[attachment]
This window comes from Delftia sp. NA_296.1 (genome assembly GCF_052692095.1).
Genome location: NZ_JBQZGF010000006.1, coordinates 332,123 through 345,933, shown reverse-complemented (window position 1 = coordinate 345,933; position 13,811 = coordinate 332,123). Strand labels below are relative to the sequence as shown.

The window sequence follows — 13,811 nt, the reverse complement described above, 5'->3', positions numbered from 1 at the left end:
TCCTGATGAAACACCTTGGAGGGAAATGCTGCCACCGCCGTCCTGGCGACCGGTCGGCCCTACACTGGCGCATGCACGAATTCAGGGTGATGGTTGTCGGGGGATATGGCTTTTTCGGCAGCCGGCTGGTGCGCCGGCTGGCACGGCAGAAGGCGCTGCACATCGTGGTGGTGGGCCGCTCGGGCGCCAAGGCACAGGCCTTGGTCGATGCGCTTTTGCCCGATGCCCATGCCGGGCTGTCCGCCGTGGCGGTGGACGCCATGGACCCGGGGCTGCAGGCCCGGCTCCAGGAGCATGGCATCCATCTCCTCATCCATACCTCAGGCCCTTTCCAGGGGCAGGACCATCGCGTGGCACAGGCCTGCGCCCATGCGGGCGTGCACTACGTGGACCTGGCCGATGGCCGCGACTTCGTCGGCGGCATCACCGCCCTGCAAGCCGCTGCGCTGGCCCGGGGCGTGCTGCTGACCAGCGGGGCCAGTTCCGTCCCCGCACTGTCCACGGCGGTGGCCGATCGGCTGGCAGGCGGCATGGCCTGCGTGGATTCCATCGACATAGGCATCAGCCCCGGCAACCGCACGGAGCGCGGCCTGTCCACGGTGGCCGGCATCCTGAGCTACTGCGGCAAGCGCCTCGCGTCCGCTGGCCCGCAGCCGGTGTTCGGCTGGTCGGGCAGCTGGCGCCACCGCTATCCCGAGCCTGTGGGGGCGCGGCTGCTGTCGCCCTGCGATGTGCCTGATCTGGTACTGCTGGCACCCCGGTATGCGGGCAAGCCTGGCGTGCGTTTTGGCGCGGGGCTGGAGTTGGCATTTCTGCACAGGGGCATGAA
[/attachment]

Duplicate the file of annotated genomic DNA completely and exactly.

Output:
This window comes from Delftia sp. NA_296.1 (genome assembly GCF_052692095.1).
Genome location: NZ_JBQZGF010000006.1, coordinates 332,123 through 345,933, shown reverse-complemented (window position 1 = coordinate 345,933; position 13,811 = coordinate 332,123). Strand labels below are relative to the sequence as shown.

The window sequence follows — 13,811 nt, the reverse complement described above, 5'->3', positions numbered from 1 at the left end:
TCCTGATGAAACACCTTGGAGGGAAATGCTGCCACCGCCGTCCTGGCGACCGGTCGGCCCTACACTGGCGCATGCACGAATTCAGGGTGATGGTTGTCGGGGGATATGGCTTTTTCGGCAGCCGGCTGGTGCGCCGGCTGGCACGGCAGAAGGCGCTGCACATCGTGGTGGTGGGCCGCTCGGGCGCCAAGGCACAGGCCTTGGTCGATGCGCTTTTGCCCGATGCCCATGCCGGGCTGTCCGCCGTGGCGGTGGACGCCATGGACCCGGGGCTGCAGGCCCGGCTCCAGGAGCATGGCATCCATCTCCTCATCCATACCTCAGGCCCTTTCCAGGGGCAGGACCATCGCGTGGCACAGGCCTGCGCCCATGCGGGCGTGCACTACGTGGACCTGGCCGATGGCCGCGACTTCGTCGGCGGCATCACCGCCCTGCAAGCCGCTGCGCTGGCCCGGGGCGTGCTGCTGACCAGCGGGGCCAGTTCCGTCCCCGCACTGTCCACGGCGGTGGCCGATCGGCTGGCAGGCGGCATGGCCTGCGTGGATTCCATCGACATAGGCATCAGCCCCGGCAACCGCACGGAGCGCGGCCTGTCCACGGTGGCCGGCATCCTGAGCTACTGCGGCAAGCGCCTCGCGTCCGCTGGCCCGCAGCCGGTGTTCGGCTGGTCGGGCAGCTGGCGCCACCGCTATCCCGAGCCTGTGGGGGCGCGGCTGCTGTCGCCCTGCGATGTGCCTGATCTGGTACTGCTGGCACCCCGGTATGCGGGCAAGCCTGGCGTGCGTTTTGGCGCGGGGCTGGAGTTGGCATTTCTGCACAGGGGCATGAA